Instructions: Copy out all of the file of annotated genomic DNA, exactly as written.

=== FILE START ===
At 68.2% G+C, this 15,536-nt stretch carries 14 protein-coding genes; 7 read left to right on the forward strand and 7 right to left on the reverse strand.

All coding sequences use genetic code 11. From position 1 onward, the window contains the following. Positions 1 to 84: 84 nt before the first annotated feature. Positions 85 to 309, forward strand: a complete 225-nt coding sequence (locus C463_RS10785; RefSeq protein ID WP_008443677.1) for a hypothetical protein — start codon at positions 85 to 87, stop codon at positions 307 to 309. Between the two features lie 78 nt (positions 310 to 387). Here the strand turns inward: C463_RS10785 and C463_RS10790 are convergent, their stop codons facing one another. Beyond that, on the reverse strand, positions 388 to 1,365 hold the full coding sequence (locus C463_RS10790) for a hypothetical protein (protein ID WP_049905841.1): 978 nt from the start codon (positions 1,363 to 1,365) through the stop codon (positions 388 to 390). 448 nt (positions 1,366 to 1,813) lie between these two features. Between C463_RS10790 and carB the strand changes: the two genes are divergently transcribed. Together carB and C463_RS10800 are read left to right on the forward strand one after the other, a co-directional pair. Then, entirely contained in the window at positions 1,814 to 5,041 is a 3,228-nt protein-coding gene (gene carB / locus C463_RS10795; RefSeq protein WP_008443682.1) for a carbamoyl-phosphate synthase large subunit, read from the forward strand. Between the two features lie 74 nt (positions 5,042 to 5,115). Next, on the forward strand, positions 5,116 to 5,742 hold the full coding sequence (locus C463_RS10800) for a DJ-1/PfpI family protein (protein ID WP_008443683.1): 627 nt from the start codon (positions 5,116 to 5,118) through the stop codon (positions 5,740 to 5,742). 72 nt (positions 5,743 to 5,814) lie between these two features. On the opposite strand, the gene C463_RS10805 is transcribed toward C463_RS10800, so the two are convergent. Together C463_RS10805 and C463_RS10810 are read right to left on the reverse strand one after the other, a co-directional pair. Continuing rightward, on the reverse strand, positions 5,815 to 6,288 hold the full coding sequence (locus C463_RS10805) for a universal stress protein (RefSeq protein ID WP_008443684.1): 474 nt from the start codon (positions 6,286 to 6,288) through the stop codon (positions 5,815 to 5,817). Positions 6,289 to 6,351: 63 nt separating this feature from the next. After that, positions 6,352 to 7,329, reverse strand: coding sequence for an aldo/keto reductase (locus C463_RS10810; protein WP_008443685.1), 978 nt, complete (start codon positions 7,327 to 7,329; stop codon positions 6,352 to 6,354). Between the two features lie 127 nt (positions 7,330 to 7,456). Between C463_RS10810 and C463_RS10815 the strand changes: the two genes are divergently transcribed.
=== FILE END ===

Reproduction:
At 68.2% G+C, this 15,536-nt stretch carries 14 protein-coding genes; 7 read left to right on the forward strand and 7 right to left on the reverse strand.

All coding sequences use genetic code 11. From position 1 onward, the window contains the following. Positions 1 to 84: 84 nt before the first annotated feature. Positions 85 to 309, forward strand: a complete 225-nt coding sequence (locus C463_RS10785; RefSeq protein ID WP_008443677.1) for a hypothetical protein — start codon at positions 85 to 87, stop codon at positions 307 to 309. Between the two features lie 78 nt (positions 310 to 387). Here the strand turns inward: C463_RS10785 and C463_RS10790 are convergent, their stop codons facing one another. Beyond that, on the reverse strand, positions 388 to 1,365 hold the full coding sequence (locus C463_RS10790) for a hypothetical protein (protein ID WP_049905841.1): 978 nt from the start codon (positions 1,363 to 1,365) through the stop codon (positions 388 to 390). 448 nt (positions 1,366 to 1,813) lie between these two features. Between C463_RS10790 and carB the strand changes: the two genes are divergently transcribed. Together carB and C463_RS10800 are read left to right on the forward strand one after the other, a co-directional pair. Then, entirely contained in the window at positions 1,814 to 5,041 is a 3,228-nt protein-coding gene (gene carB / locus C463_RS10795; RefSeq protein WP_008443682.1) for a carbamoyl-phosphate synthase large subunit, read from the forward strand. Between the two features lie 74 nt (positions 5,042 to 5,115). Next, on the forward strand, positions 5,116 to 5,742 hold the full coding sequence (locus C463_RS10800) for a DJ-1/PfpI family protein (protein ID WP_008443683.1): 627 nt from the start codon (positions 5,116 to 5,118) through the stop codon (positions 5,740 to 5,742). 72 nt (positions 5,743 to 5,814) lie between these two features. On the opposite strand, the gene C463_RS10805 is transcribed toward C463_RS10800, so the two are convergent. Together C463_RS10805 and C463_RS10810 are read right to left on the reverse strand one after the other, a co-directional pair. Continuing rightward, on the reverse strand, positions 5,815 to 6,288 hold the full coding sequence (locus C463_RS10805) for a universal stress protein (RefSeq protein ID WP_008443684.1): 474 nt from the start codon (positions 6,286 to 6,288) through the stop codon (positions 5,815 to 5,817). Positions 6,289 to 6,351: 63 nt separating this feature from the next. After that, positions 6,352 to 7,329, reverse strand: coding sequence for an aldo/keto reductase (locus C463_RS10810; protein WP_008443685.1), 978 nt, complete (start codon positions 7,327 to 7,329; stop codon positions 6,352 to 6,354). Between the two features lie 127 nt (positions 7,330 to 7,456). Between C463_RS10810 and C463_RS10815 the strand changes: the two genes are divergently transcribed.